City Councilmember Mike Nelson convinced Community Board 13 to reject the Brighton Beach rezoning plan it once lobbied for – pushing instead for a plan that could turn the bungalow district into a firetrap.
“Councilman Nelson was one person and got this community board to overturn a [process] that took eight years,” said Brighton Beach resident Ida Sanoff.
There is currently no height limit for building in the bungalow district. Nelson argued that the city’s proposed rezoning for the area – R4A or Rwith a three-story height limit – would “devastate” bungalow owners seeking to expand their homes or sell their lots to developers for big bucks. He pushed for R6B zoning, which would allow buildings up to five stories tall.
In its 23 to nine vote (with two abstentions) to reject the rezoning plan’s Uniform Land Use Review Procedure (ULURP) application, the community board recommended that R6B be applied.
But city officials said that such zoning could turn the bungalow district into a labyrinth of “little towers” lacking access to air and light – and could put the neighborhood in danger of a different kind of “devastation.”
The Fire Department sent a letter to CB 13 explaining that fire trucks cannot navigate the bungalow district’s narrow lanes. To get down such streets, firefighters use portable ladders, which cannot reach building windows over three stories high.
“The moment you allow intense development here at a certain height, they can no longer guarantee safety,” said Winston Von Engel, deputy director of the Department of City Planning. “The Fire Department said they would not approve any building over 35 feet.”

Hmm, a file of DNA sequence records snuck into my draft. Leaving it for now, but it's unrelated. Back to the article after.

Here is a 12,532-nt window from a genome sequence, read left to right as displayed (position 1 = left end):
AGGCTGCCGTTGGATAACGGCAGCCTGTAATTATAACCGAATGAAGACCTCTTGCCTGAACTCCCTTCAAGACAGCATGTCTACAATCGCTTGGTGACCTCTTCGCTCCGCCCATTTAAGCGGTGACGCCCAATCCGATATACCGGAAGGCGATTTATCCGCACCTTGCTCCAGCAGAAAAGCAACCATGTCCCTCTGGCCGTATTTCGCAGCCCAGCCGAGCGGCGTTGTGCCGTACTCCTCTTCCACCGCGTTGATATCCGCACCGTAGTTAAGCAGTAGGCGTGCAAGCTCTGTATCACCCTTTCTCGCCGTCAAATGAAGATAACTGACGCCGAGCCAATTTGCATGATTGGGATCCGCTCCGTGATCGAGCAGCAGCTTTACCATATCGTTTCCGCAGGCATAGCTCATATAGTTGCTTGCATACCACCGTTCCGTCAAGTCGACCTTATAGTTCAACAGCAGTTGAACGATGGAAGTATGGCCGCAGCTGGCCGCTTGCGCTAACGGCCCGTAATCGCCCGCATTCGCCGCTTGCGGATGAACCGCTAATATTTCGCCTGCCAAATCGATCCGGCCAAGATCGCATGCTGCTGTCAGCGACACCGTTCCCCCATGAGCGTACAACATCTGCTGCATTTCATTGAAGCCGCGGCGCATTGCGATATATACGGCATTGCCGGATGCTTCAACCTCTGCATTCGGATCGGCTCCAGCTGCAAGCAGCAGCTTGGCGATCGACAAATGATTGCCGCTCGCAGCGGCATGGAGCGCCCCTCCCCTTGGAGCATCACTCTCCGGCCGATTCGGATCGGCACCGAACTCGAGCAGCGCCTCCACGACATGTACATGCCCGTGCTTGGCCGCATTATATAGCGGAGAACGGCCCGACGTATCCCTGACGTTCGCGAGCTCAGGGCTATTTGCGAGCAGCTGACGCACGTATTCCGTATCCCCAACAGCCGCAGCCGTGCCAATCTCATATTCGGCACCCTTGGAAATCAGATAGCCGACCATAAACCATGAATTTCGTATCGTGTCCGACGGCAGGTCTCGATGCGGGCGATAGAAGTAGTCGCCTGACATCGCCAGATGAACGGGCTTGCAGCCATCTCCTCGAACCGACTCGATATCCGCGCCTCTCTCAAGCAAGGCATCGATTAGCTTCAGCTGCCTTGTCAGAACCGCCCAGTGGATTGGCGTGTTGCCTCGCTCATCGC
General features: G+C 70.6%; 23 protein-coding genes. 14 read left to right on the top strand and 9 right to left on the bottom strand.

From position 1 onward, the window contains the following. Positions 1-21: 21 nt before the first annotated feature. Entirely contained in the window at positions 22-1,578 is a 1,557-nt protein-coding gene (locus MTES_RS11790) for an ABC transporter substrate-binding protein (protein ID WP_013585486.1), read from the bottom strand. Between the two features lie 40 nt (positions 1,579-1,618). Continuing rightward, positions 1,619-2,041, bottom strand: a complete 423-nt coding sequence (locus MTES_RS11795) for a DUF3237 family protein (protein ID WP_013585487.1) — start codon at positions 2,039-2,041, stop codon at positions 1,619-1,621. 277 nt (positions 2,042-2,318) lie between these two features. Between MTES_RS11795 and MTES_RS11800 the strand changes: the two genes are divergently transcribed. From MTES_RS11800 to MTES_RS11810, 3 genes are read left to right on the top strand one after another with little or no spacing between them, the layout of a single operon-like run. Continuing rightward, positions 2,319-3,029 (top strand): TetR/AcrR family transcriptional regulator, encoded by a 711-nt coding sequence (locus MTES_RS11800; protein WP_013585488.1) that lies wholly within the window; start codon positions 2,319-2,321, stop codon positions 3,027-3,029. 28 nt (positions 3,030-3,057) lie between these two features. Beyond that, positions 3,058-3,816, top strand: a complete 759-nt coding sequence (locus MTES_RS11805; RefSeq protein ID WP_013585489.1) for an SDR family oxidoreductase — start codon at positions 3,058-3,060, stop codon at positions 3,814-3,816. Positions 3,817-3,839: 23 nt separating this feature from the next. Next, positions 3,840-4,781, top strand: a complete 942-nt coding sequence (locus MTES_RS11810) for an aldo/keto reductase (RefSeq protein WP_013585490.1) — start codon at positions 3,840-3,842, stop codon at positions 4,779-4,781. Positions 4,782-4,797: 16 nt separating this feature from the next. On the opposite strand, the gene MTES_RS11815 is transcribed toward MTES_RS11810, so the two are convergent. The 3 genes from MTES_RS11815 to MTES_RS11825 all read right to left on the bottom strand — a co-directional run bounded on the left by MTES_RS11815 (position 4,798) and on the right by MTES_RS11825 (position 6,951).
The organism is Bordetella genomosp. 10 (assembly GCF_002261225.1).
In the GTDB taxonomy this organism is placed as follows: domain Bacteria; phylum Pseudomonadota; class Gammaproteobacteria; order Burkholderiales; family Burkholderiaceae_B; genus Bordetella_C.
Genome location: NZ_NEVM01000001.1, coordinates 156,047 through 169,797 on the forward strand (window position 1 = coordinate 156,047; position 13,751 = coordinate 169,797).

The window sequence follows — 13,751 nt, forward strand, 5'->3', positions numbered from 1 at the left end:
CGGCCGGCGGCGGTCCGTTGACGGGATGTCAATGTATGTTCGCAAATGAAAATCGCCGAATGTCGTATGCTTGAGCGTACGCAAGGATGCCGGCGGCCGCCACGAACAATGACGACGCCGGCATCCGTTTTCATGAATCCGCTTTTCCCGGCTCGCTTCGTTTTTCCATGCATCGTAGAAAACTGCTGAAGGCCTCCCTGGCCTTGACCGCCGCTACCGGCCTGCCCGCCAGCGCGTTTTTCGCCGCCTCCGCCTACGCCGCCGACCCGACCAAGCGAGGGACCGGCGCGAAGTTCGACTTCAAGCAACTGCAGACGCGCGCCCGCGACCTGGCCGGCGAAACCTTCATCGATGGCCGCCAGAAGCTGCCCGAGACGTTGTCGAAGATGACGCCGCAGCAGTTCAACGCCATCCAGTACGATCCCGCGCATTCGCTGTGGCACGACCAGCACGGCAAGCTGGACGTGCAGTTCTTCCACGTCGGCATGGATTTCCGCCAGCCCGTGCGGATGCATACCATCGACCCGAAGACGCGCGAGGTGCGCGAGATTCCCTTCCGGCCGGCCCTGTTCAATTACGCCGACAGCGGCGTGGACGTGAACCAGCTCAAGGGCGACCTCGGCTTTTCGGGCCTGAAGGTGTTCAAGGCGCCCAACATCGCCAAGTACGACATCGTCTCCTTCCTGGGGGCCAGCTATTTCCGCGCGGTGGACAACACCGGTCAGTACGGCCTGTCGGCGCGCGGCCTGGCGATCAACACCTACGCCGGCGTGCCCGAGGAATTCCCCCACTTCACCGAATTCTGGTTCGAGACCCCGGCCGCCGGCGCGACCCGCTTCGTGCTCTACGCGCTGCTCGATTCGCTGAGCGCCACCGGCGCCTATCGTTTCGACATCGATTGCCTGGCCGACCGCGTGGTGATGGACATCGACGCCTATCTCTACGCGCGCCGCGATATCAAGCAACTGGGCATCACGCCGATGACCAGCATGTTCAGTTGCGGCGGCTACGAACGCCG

“It is very disturbing to know that what the city councilman is recommending is a fire hazard,” said CB 13 member Pat O’Brien.
Nelson insisted that the City Council would approve zoning “in conformity with Fire Department requirements,” but then continued to call for the taller R6B zoning.
Apparently, the Fire Department’s pleas fell on deaf ears. Instead, the community board listened to Nelson and pro-development bungalow residents.
The board’s rejection of the ULURP could ultimately leave Brighton Beach without any downzoning at all.
Before the vote was taken, Von Engel advised board members to consider the message they wanted to send to city officials. Their rejection tells the city to nix the rezoning plan unless Nelson’s proposed taller zoning is implemented, Von Engel said.
Brighton Beach Neighborhood Association President Pat Singer, who supports the rezoning plan, is “appalled” by the board’s rejection, but remains optimistic that Brooklyn Borough President Marty Markowitz, the City Planning Commission and the City Council will disregard CB 13’s vote and approve the rezoning plan.
“This is so tragic to me,” Singer said. “I’m hoping that the sensible minds that will be at the next level will say this is dumb.”
©2009 Community News Group
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